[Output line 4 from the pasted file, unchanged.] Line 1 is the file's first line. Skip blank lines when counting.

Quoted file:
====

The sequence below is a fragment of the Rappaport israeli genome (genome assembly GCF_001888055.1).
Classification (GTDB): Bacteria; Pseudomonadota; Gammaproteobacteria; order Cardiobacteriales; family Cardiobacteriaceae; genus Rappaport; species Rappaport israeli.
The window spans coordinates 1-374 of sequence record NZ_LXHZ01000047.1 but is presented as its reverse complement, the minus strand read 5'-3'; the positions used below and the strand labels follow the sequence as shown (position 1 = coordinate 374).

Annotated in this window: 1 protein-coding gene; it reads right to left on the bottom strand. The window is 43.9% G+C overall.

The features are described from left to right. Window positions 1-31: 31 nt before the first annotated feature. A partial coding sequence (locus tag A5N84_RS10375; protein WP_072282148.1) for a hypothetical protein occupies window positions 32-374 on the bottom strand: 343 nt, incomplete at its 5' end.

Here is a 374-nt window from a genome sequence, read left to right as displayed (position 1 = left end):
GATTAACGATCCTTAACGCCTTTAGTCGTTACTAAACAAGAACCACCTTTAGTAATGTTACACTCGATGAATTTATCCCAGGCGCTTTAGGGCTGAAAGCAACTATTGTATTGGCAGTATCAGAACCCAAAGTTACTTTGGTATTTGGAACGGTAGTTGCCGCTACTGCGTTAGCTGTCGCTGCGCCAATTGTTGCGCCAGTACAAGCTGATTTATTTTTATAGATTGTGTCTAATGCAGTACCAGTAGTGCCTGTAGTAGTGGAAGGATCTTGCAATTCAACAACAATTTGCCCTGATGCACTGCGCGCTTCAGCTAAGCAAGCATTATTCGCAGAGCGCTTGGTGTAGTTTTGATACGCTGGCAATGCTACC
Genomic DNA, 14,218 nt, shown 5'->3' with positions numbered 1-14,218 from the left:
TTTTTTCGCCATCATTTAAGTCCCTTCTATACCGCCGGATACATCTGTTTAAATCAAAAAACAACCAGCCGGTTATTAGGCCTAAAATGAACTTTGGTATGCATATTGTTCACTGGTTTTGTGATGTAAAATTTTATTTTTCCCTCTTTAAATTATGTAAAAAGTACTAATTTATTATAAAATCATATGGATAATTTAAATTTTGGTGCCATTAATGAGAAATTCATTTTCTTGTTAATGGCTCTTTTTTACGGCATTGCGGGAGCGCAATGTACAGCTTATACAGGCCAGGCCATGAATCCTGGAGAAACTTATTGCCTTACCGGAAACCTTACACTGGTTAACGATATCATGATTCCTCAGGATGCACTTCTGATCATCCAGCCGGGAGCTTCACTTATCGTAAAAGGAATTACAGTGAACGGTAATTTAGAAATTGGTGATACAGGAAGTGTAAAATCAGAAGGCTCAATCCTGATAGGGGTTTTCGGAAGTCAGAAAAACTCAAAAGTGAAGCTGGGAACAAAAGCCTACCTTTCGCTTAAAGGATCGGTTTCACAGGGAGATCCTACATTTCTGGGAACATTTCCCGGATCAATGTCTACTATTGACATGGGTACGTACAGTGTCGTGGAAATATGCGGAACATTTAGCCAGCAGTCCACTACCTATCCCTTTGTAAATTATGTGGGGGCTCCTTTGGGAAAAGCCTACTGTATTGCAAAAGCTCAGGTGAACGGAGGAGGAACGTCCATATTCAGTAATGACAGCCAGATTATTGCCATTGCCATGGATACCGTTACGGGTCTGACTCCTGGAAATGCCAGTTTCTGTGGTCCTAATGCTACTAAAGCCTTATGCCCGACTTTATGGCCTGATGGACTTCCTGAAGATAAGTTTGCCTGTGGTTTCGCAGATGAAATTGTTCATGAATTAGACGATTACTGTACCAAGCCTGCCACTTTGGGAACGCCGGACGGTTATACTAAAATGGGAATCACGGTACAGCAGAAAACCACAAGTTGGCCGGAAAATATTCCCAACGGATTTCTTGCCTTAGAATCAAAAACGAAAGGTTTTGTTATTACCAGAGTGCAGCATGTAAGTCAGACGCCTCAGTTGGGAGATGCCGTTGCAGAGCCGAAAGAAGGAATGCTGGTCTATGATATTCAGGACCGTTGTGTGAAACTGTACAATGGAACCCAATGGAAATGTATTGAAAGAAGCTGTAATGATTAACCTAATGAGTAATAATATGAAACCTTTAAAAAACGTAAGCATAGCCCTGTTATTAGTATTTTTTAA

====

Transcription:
Annotated in this window: 1 protein-coding gene; it reads right to left on the bottom strand. The window is 43.9% G+C overall.